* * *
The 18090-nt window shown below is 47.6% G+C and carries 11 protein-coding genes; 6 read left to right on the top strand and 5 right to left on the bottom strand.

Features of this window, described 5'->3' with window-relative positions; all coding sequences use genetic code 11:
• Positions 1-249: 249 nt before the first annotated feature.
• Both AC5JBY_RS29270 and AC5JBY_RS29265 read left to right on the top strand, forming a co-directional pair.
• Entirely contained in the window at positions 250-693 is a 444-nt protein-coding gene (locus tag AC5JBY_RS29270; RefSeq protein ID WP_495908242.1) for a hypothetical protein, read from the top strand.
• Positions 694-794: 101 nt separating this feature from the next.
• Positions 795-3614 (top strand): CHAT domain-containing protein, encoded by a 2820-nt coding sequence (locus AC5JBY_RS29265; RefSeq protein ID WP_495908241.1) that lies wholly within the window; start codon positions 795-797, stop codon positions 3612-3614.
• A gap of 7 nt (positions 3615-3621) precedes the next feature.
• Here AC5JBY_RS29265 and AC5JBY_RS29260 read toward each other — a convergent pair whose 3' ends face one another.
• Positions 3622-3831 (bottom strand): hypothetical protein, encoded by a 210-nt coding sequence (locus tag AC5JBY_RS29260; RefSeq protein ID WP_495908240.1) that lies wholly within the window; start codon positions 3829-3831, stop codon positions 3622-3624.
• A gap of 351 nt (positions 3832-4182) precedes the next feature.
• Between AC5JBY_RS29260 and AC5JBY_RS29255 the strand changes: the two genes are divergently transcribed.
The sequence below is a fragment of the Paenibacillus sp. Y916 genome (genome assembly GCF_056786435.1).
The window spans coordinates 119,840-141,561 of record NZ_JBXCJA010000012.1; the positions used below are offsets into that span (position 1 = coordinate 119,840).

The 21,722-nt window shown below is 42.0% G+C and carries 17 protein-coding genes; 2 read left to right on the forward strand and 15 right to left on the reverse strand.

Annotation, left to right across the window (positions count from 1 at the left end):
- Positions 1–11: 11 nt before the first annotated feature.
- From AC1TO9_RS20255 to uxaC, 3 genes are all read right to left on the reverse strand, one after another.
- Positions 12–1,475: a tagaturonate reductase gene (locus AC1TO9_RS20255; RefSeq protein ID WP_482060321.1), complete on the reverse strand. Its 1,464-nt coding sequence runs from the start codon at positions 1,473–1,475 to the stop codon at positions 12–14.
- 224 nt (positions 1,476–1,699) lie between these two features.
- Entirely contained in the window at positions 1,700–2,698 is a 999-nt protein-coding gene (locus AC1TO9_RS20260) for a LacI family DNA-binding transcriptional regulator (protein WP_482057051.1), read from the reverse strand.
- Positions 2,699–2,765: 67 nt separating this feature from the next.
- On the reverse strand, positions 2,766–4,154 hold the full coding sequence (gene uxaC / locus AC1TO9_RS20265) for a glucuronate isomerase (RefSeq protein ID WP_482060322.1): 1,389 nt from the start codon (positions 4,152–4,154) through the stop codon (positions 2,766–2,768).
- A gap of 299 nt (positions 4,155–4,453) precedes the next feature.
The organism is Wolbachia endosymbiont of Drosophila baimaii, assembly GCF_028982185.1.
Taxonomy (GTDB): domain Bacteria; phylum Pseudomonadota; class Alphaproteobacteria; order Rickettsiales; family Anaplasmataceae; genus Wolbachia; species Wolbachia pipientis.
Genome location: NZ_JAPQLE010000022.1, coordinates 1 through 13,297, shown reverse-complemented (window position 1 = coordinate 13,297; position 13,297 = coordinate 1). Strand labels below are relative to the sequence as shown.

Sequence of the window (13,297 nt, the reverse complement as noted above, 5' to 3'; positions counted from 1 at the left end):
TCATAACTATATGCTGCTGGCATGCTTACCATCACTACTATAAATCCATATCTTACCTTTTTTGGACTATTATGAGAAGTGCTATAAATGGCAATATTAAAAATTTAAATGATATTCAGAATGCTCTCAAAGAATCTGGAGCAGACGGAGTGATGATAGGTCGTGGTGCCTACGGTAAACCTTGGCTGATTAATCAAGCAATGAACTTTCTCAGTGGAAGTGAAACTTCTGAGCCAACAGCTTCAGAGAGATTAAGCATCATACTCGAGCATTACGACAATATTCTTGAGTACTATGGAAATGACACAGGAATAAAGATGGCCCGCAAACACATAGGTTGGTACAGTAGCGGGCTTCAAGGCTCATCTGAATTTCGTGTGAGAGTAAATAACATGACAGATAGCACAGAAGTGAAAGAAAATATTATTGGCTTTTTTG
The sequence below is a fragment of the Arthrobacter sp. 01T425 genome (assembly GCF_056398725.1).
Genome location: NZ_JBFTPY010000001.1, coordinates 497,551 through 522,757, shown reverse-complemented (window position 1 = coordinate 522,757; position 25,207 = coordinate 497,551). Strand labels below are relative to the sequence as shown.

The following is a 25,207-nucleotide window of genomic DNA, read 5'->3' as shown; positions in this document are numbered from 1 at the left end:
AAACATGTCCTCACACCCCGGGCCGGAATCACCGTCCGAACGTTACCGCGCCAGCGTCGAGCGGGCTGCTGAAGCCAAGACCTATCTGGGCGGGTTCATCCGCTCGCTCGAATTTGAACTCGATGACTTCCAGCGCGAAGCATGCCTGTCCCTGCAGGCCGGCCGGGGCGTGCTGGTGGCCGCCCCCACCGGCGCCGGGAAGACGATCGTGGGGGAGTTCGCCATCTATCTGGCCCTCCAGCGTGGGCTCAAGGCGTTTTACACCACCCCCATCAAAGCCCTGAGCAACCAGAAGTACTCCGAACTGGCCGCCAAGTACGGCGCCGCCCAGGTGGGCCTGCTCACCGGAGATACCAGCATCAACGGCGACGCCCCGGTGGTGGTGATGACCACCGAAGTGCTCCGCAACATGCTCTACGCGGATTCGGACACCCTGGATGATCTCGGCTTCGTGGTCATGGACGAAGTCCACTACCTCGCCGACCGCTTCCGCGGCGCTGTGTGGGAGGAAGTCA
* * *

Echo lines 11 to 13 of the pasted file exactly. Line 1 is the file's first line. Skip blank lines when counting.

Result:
• A gap of 351 nt (positions 3832-4182) precedes the next feature.
• Between AC5JBY_RS29260 and AC5JBY_RS29255 the strand changes: the two genes are divergently transcribed.
The sequence below is a fragment of the Paenibacillus sp. Y916 genome (genome assembly GCF_056786435.1).